Boyton, St Mary's Church
History, tourist information, and nearby accommodation
HERITAGE HIGHLIGHTS: 13th-century Giffard Chapel and its circular west window
Boyton is a small hamlet on the south side of the River Wylye, one of a number of pretty villages along this delightfully secluded valley. The church of St Mary stands beside the manor house, and it is a toss-up which is the more imposing building.
We do not know when the first church was built here, but there are records of the church being rebuilt in 1159, so the first building must have been very early indeed. The earliest part of the church is the chancel, where part of the south wall is 12th century, but much of the remainder is 13th and 14th-century work.
You enter through the tower, via a 13th-century archway. The chancel arch dates to around 1315, but the chancel itself has been heavily rebuilt, most profoundly in 1860. The east window has fragments of medieval glass, gathered from around the church. At the base of the central panel are bits of glass from Chartres Cathedral in France. The lower left roundel was discovered under the floor of the Giffard Chapel.
The Giffard Chapel
And it is the Giffard Chapel that is the main reason to visit Boyton's church. The chapel dates to about 1270 and was built by Sir Alexander Giffard's two brothers, Walter and Godfrey, as a memorial to him and their family. Walter was Archbishop of York while his brother Godfrey was Bishop of York.
The most striking feature of the chapel - and there are quite a few striking features - is the huge west window, 12 feet across, with beautiful geometric tracery. The glass in the window is mostly modern, but there are fragments of older glass including several heraldic symbols to local families.
At the entrance to the Giffard Chapel is a table tomb with the effigy of an armoured knight. The effigy predates the chapel, and is not in its original position. It is thought to represent Sir Alexander Giffard (d. 1262) or his father Hugh.
In the centre of the chapel is another table tomb, this time without its effigy. This tomb is to Lady Margaret Giffard, who died in 1338. She was the wife of Sir John Giffard, founder of Worcester College, Oxford. Their son rebelled against Edward II and was executed in 1322. His grave slab, now shorn of its brasses, lies at the entrance to the chapel.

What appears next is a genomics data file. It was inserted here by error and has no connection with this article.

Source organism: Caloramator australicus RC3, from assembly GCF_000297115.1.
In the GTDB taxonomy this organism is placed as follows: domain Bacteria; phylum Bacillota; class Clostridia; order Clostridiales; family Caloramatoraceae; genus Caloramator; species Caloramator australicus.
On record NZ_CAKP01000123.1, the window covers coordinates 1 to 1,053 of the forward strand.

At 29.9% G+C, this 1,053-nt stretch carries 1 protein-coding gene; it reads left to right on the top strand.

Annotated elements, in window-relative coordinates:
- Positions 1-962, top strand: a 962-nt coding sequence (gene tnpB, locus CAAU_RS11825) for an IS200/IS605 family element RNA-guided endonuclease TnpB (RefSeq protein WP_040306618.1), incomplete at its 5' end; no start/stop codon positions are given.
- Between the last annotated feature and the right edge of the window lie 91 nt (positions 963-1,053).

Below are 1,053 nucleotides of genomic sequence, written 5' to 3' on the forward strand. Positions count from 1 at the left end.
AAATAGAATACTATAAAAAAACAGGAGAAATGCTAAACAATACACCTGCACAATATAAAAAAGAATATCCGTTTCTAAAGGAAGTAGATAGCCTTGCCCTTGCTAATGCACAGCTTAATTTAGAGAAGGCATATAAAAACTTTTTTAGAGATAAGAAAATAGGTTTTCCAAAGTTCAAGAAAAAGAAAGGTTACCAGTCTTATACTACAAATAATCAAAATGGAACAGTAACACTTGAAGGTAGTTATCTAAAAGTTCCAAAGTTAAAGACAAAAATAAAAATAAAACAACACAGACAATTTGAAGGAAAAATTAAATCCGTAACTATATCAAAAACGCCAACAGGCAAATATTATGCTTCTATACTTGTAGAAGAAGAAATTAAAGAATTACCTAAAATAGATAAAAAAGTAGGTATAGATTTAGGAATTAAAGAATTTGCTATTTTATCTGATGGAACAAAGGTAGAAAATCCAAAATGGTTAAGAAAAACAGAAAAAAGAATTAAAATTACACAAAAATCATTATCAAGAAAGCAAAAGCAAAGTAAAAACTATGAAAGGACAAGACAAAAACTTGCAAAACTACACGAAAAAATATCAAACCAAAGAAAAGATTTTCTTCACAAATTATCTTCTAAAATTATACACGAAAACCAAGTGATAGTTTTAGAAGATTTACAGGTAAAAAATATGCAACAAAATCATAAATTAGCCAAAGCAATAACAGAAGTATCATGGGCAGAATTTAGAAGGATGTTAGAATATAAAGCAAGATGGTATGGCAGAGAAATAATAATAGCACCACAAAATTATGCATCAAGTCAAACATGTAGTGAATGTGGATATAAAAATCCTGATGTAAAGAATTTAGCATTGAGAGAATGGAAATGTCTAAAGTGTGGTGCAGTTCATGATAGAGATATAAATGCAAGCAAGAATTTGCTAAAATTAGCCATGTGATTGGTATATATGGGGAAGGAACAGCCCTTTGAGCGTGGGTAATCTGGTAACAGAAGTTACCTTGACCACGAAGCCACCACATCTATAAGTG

On the wall is a small display case with an oyster shell, found under the floor of the chapel. The shell was used by the artist who painted Lady Giffard's tomb. It still bears traces of the original paint pigments, which have been used to help restore the tomb to something approaching its original colouring scheme.
Against the south chapel wall is a beautifully carved three-seat sedilia and a canopied piscina, presumably all dating to the 13th-century foundation of the chapel. High above, supporting the timber roof, are a series of beautifully carved and painted corbels, some depicting heraldic symbols.
The font is at the west end of the nave. It dates to around 1100 and was lost for many years until it was rediscovered under the floor of a nearby cottage. The pulpit is 17th century and the gift of John Dewhurst of Boyton Manor.
The front pews, the choir stalls, and the churchwardens' pew all came from Salisbury Cathedral. Some pew ends have carved panels, dating from the 15th-17th centuries. On the front pews of the nave are panels representing Sir Thomas Boleyn and his wife, the Earl and Countess of Wiltshire. The Boleyns were the parents of Anne Boleyn, second wife of Henry VIII.
The location is utterly wonderful, beside the manor house and surrounded by greenery. The Giffard Chapel is simply bursting with historic interest; I couldn't stop taking photos! There is so much of interest that you can easily spend an hour exploring the church. All Saints is one of the most enjoyable of the many, many interesting churches along the Wylye Valley.
Address: Boyton, Wiltshire, England, BA12 0SS
Attraction Type: Historic Church
Location: Beside the manor house in Boyton, on the minor road between Sherrington and Corton; limited parking along the drive. The church is normally open daylight hours.
Photo Credit: David Ross and Britain Express
NEARBY HISTORIC ATTRACTIONS
Heritage Rated from 1- 5 (low to exceptional) on historic interest
Sherrington, St Cosmas & St Damian Church - 0.6 miles (Historic Church)
Upton Lovell, St Augustine of Canterbury Church - 0.9 miles (Historic Church)
Codford St Peter - 1 miles (Historic Church)
Codford St Mary Church - 1.5 miles (Historic Church)
Knook, St Margaret's Church - 1.6 miles (Historic Church)
Tytherington, St James Church - 2.3 miles (Historic Church)
Heytesbury, St Peter & St Paul Church - 2.4 miles (Historic Church)
Sutton Veny, St Leonards Church - 3 miles (Historic Church)
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